• Sweden's news in English
 
almadalen_header

Sweden 'slimmest Nordic welfare state '

Published: 21 Jan 2014 07:33 GMT+01:00

The Nordic model, known for high taxes and its cradle-to-grave welfare system, is getting a radical makeover as nations find themselves cash-strapped. During the post-war period, the Scandinavian economies became famous for a "softer" version of capitalism that placed more importance on social equality than other western nations, such as Britain and the United States, did.

Then came globalization and an ideological shift to the right has led to a scaling back of the public sector.

In Sweden, visitors are sometimes surprised to learn about year-long waiting times for cancer patients, rioting in low-income neighbourhoods and train derailments amid lagging infrastructure investment.

READ ALSO: French ambassador Jean-Pierre Lacroix on myth-busting the image of "leftwing Sweden"

"The generosity of the system has declined," said Gothenburg University politics professor Jonas Hinnfors. "Much of this already started changing in the 1980s and especially in the 1990s." 

In the wake of a banking crisis in the early nineties, Stockholm scrapped housing subsidies, reformed the pension system and slashed the healthcare budget. A voucher-based system that allows publicly funded, privately managed free schools to compete with state schools was introduced, and has drawn attention from right-wing politicians elsewhere, including Britain's Conservative Party.

In 2006, conservative Prime Minister Fredrik Reinfeldt's government accelerated the pace of reform, tightening the criteria for unemployment benefits and sick pay while lowering taxes. Income tax in Sweden is now lower than in France, Belgium and Denmark, and public spending as a share of GDP has declined from a record 71.0 percent in 1993 to 53.3 percent last year.

Once the darling of progressives, Sweden has become a model for free-market-leaning thinkers including British weekly The Economist, which last year hailed the scaled-down Nordic model as "the next supermodel."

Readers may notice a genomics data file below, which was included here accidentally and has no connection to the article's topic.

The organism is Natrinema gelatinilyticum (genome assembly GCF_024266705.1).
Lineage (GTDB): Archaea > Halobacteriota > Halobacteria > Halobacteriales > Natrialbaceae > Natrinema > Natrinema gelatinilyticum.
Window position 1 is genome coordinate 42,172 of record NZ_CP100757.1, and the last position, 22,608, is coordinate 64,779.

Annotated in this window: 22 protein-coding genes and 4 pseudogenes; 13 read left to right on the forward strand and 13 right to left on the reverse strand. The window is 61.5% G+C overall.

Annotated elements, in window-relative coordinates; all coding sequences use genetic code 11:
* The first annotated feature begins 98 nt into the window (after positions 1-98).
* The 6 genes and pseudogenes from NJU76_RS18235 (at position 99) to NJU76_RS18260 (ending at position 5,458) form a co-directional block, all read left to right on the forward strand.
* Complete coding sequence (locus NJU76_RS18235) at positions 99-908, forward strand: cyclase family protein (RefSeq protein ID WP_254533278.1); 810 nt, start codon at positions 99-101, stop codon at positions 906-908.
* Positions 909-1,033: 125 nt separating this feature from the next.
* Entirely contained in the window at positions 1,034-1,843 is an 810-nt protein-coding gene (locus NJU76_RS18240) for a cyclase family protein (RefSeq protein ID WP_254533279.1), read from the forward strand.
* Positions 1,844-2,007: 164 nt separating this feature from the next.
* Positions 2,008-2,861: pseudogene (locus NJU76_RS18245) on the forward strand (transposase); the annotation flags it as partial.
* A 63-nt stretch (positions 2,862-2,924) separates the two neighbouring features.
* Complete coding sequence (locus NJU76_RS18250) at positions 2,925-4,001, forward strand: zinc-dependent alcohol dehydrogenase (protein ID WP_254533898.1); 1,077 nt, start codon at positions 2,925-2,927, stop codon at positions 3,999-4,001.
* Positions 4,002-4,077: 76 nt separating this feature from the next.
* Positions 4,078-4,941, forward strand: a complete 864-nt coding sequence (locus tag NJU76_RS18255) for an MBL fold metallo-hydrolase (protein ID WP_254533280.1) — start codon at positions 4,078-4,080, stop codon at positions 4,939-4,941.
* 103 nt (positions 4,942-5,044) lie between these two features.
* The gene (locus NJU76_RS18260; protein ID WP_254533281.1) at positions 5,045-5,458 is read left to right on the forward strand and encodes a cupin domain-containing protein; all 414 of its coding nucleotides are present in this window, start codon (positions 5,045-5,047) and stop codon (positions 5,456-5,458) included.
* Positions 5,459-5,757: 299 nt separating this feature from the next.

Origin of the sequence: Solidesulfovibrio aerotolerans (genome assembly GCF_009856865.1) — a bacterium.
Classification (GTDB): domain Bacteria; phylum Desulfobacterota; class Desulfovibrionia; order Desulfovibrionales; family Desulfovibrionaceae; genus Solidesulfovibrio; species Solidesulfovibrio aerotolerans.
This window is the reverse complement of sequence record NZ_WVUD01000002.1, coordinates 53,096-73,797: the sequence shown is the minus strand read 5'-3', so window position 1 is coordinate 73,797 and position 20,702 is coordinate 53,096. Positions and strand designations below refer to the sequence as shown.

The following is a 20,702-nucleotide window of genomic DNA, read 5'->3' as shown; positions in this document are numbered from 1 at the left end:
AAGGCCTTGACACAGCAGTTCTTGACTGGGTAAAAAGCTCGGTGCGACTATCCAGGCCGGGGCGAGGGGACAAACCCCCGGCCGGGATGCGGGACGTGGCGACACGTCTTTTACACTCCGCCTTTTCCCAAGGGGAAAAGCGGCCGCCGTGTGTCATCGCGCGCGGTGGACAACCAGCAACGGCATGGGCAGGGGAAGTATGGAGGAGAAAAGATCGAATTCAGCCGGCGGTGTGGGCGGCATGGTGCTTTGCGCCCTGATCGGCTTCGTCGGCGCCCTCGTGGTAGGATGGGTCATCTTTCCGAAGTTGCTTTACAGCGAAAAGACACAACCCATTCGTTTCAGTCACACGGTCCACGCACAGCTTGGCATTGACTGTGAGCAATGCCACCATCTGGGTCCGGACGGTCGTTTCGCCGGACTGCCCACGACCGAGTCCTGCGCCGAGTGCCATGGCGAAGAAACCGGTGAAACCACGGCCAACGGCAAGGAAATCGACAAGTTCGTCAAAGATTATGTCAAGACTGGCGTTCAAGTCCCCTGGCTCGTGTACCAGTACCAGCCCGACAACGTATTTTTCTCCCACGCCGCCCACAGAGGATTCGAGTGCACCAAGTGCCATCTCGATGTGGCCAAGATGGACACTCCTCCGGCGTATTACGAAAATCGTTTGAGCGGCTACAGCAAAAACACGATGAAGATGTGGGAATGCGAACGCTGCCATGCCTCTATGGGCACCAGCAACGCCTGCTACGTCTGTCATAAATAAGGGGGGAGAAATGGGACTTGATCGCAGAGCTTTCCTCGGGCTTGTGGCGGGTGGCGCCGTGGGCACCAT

"They offer a blueprint of how to reform the public sector, making the state far more efficient," it wrote.

This month, the Wall Street Journal praised tax cuts and entitlement reforms in Sweden and Denmark that "are now discomfiting their big-government admirers overseas."

Although polls show strong support among Swedes for the income tax cuts of the past few years, the leftist opposition looks set to win this year's general election. The Social Democrats, in power for much of last century, have been boosted by a string of scandals in private elderly care homes involving degrading treatment of their residents, and by plummeting school results in international rankings.

READ ALSO: Unlikely dalliance to usher out Alliance? 

Critics wonder, however, how the workers party will inance an improvement of public services, having already pledged to keep the popular income tax cuts.

If Sweden is the Nordic country to have gone the furthest in shrinking its welfare state, Denmark has moved the fastest. When her Social Democratic government took power in 2011, there was little to suggest Prime Minister Helle Thorning-Schmidt would make any dramatic changes to the country's cherished welfare state -- funded by the world's highest tax burden.

After a centre-right government had raised the retirement age and reduced the unemployment benefits period from four to two years, "Gucci Helle" -- as she is known among her detractors -- went on to cut corporate taxes to 22 percent from 25 percent.